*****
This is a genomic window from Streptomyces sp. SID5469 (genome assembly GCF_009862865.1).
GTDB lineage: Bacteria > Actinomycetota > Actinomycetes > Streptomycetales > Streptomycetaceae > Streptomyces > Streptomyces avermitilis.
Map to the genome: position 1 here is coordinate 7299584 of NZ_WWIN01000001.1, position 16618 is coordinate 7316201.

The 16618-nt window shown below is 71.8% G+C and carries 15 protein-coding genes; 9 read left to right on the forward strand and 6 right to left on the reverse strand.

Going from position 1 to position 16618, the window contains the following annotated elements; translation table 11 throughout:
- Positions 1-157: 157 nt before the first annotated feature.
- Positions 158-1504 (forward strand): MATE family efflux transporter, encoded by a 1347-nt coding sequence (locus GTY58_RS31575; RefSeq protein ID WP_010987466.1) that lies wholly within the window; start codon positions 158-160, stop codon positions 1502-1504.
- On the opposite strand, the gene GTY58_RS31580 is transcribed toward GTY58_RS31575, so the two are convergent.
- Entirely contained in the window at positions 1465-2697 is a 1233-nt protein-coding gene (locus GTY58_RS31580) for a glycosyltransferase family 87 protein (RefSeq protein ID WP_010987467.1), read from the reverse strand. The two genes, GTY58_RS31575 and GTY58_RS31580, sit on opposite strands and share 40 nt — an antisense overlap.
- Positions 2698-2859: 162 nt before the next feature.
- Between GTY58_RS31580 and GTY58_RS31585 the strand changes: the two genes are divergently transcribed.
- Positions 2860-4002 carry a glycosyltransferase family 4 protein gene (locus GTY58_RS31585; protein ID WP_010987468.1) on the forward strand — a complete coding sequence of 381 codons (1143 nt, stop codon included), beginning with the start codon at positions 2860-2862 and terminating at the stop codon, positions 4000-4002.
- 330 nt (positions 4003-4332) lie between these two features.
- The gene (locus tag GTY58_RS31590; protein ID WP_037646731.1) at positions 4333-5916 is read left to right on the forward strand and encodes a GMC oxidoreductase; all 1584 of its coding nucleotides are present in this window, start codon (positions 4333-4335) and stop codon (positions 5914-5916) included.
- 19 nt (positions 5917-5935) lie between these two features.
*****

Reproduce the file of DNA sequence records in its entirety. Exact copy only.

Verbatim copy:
This is a genomic window from Streptomyces sp. SID5469 (genome assembly GCF_009862865.1).
GTDB lineage: Bacteria > Actinomycetota > Actinomycetes > Streptomycetales > Streptomycetaceae > Streptomyces > Streptomyces avermitilis.
Map to the genome: position 1 here is coordinate 7299584 of NZ_WWIN01000001.1, position 16618 is coordinate 7316201.

The 16618-nt window shown below is 71.8% G+C and carries 15 protein-coding genes; 9 read left to right on the forward strand and 6 right to left on the reverse strand.

Going from position 1 to position 16618, the window contains the following annotated elements; translation table 11 throughout:
- Positions 1-157: 157 nt before the first annotated feature.
- Positions 158-1504 (forward strand): MATE family efflux transporter, encoded by a 1347-nt coding sequence (locus GTY58_RS31575; RefSeq protein ID WP_010987466.1) that lies wholly within the window; start codon positions 158-160, stop codon positions 1502-1504.
- On the opposite strand, the gene GTY58_RS31580 is transcribed toward GTY58_RS31575, so the two are convergent.
- Entirely contained in the window at positions 1465-2697 is a 1233-nt protein-coding gene (locus GTY58_RS31580) for a glycosyltransferase family 87 protein (RefSeq protein ID WP_010987467.1), read from the reverse strand. The two genes, GTY58_RS31575 and GTY58_RS31580, sit on opposite strands and share 40 nt — an antisense overlap.
- Positions 2698-2859: 162 nt before the next feature.
- Between GTY58_RS31580 and GTY58_RS31585 the strand changes: the two genes are divergently transcribed.
- Positions 2860-4002 carry a glycosyltransferase family 4 protein gene (locus GTY58_RS31585; protein ID WP_010987468.1) on the forward strand — a complete coding sequence of 381 codons (1143 nt, stop codon included), beginning with the start codon at positions 2860-2862 and terminating at the stop codon, positions 4000-4002.
- 330 nt (positions 4003-4332) lie between these two features.
- The gene (locus tag GTY58_RS31590; protein ID WP_037646731.1) at positions 4333-5916 is read left to right on the forward strand and encodes a GMC oxidoreductase; all 1584 of its coding nucleotides are present in this window, start codon (positions 4333-4335) and stop codon (positions 5914-5916) included.
- 19 nt (positions 5917-5935) lie between these two features.